How to (partially) copy a corrupted file skipping bad blocks

dd if=OriginalCorruptedFile of=TargetFile bs=4k conv=noerror,sync


How to reduce the size of a PDF file

Using ghostscript:

 gs -sDEVICE=pdfwrite -dCompatibilityLevel=1.4 -dPDFSETTINGS=/ebook -dNOPAUSE -dQUIET -dBATCH -sOutputFile=output.pdf input.pdf

To reduce it even more change -dPDFSETTINGS=/ebook to -dPDFSETTINGS=/screen.

Colored prompts in bash

To get colored prompts in bash shells, all we have to do is to change the PS1 line in each user’s .basrc file:
nano ~$USER/.bashrc

If necessary uncomment the line:

I have a green prompt for the main user:
PS1='${debian_chroot:+($debian_chroot)}\[33[01;32m\]\u@\h\[33[00m\]:\[33[01;34m\]\w\[33[00m\]\$ '
which is the default if you enable color prompts.

a red one for root:
PS1='${debian_chroot:+($debian_chroot)}\[33[01;31m\]\u@\h\[33[00m\]:\[33[01;34m\]\w\[33[00m\]\$ '

and a purple one for my NAS:
PS1='\[33[01;35m\]\h\[33[00m\]:\w\$ '



Convert audio tracks between PAL and NTSC

Audacity’s change tempo is the right tool.

And the % values to input are:

PAL -> NTSC: 25 / (24000/1001) = 1001/960 = 1.04270833… ( + 4.270833…%)
NTSC -> PAL: (24000/1001) / 25 = 960/1001 = 0.959040959… ( – 4.09590…%)


My Picard file naming scheme

This is my MusicBrainz Picard file naming scheme.
See this page for details.
$noop(Various Artist Albums)
$left($if2(%originaldate%,%date%),4) %album%/
$if($gt(%totaldiscs%,1),$if(%discsubtitle%,CD %discnumber%: %discsubtitle%/, CD %discnumber%/),)
$num(%tracknumber%,2). %artist% - %title%,

$noop(Single Artist Albums)

$firstalphachar($if($eq($left($lower(%artist%),4),the ),


$noop(Album Tracks)
$left($if2(%originaldate%,%date%),4) %album%/,
$if($gt(%totaldiscs%,1),$if(%discsubtitle%,CD %discnumber%: %discsubtitle%/, CD %discnumber%/),)
$num(%tracknumber%,2). %title%,

$noop(Non-Album Tracks)



Connect to your institutional computer behind NAT/firewall from outside with autossh

I want to connect from my home computer to my account in the institutional computer. This machine has a NAT/firewall that doesn’t allow access from the outside. Assuming the home computer has known name/ip address, it more or less like this:

XXX.XXX.XXX.XXX is the IP address of the home computer (visible in the internet)

YYY.YYY.YYY.YYY is the IP address of the work computer (in a private range, hidden behind the institutional NAT/firewall)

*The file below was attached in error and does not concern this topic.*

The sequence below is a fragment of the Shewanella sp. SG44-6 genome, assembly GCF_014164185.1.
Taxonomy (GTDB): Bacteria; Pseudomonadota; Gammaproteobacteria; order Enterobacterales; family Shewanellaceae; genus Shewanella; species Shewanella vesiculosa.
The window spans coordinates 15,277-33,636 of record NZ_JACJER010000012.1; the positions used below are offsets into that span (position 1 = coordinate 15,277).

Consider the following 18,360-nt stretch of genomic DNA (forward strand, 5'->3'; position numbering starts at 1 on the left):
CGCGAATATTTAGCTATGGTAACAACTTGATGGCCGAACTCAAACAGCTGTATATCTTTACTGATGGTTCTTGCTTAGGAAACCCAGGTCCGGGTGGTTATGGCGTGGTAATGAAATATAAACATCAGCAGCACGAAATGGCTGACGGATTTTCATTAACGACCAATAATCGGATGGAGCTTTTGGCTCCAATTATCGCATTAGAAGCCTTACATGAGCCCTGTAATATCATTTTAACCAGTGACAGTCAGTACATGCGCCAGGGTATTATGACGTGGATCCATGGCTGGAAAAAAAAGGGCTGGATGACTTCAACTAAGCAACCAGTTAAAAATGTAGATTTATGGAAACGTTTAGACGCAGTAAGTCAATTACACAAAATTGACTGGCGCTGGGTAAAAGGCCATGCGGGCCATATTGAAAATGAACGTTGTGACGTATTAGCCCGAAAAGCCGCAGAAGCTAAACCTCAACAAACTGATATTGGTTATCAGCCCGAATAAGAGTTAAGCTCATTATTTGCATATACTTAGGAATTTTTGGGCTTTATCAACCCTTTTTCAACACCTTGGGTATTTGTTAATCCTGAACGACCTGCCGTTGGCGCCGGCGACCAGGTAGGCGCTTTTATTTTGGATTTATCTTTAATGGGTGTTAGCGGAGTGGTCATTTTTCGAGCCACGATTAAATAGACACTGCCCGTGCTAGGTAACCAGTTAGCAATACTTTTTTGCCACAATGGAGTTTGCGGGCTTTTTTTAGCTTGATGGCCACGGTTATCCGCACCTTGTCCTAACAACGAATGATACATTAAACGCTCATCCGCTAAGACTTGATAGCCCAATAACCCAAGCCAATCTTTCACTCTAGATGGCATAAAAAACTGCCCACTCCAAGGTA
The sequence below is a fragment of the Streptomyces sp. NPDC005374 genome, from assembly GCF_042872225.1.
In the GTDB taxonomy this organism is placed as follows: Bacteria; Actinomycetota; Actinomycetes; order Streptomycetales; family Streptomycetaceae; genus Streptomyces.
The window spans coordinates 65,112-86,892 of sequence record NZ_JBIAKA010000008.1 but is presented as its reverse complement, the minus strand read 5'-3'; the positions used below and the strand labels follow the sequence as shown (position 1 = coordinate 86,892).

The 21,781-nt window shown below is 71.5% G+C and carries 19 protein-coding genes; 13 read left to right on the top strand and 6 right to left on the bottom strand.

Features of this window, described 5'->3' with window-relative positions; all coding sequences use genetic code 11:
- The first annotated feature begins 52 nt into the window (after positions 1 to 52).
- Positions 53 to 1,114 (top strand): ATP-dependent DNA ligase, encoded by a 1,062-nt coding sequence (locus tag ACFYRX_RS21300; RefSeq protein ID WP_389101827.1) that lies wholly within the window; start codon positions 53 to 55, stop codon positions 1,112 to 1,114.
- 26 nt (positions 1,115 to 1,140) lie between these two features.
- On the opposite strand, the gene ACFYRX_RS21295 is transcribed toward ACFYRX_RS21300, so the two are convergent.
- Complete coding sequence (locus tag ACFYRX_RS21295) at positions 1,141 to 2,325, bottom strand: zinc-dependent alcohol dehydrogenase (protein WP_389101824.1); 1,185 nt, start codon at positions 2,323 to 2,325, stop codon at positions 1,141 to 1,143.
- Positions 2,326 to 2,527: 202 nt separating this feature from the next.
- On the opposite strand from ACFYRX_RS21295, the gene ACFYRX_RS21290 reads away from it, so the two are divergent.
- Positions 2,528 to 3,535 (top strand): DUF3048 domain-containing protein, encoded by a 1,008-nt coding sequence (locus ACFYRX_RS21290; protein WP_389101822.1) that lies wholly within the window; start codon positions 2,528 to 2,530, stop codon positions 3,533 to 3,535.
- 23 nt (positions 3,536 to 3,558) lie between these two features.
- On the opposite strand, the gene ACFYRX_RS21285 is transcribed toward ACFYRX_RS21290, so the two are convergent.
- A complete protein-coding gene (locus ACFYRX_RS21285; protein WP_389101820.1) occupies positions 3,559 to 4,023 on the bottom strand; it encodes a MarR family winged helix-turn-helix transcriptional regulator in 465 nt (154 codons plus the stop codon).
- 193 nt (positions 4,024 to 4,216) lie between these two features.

homeuser@homepc:22022 (XXX.XXX.XXX.XXX) —>|||–> workuser@workpc:22 (YYY.YYY.YYY.YYY)

In this example, ssh is using ports 22 and 2222 for the work and home computers, respectively, but the default port (22) can be used for both, of course. Port 22022 in the home computer is going to be used to open the port. Ports 22022 and 2222 must be open in the home firewall.

I will use a basic set of tools available in any Linux PC:

  • OpenSSH
  • GNU-Screen
  • AutoSSH

From the inside I have access to my home computer. The solution is to create a reverse tunnel with ssh from the inside to the outside. When you’re inside the work computer, type:

workuser@workpc:~$ssh -N -R 22022:localhost:22 -p 2222 homeuser@homepc

From workuser@workpc, we’re connecting to homeuser@homepc:2222 and forwarding connections to port 22022 in homepc to workpc:22 while the option -N is to say that no remote commands are executed.

Now there are two problems: 1st you have to leave the terminal where you issued the command open. 2nd the connection can be dropped after some time.

The 1st problem is addressed with GNU-Screen: Just enter the previous command inside a screen session and you can close the terminal window.

The 2nd problem can be solved with autossh. You can use with autossh the same options you would use with ssh:

workuser@workpc:~$autossh -M 0 -N -o "ServerAliveInterval 300" -o "ServerAliveCountMax 3" -p 2222 -R 22022:localhost:22 homeuser@homepc

-M 0   don’t use monitoring (autossh  option, not needed with ssh 2, see autossh manual)

-o “ServerAliveInterval 300” -o “ServerAliveCountMax 3” (ssh options, see manual)

I thought this was stable, but found out that sometimes autossh quited on the workpc, closing the tunnel. Issuing the command inside a while cycle can be an alternative:

workuser@workpc:~$while true; do autossh -M 0 -N -o "ServerAliveInterval 300" -o "ServerAliveCountMax 3" -p 2222 -R 22022:localhost:22 homeuser@homepc; done

That’s it!

To establish the connection using the tunnel we created, it’s simply done in the homepc:

homeuser@homepc:~$ ssh localhost -p 22022

sshfs can be used to mount the work file system at the home pc:

homeuser@homepc:~$ sshfs -p 22022 localhost: homemountpoint

see also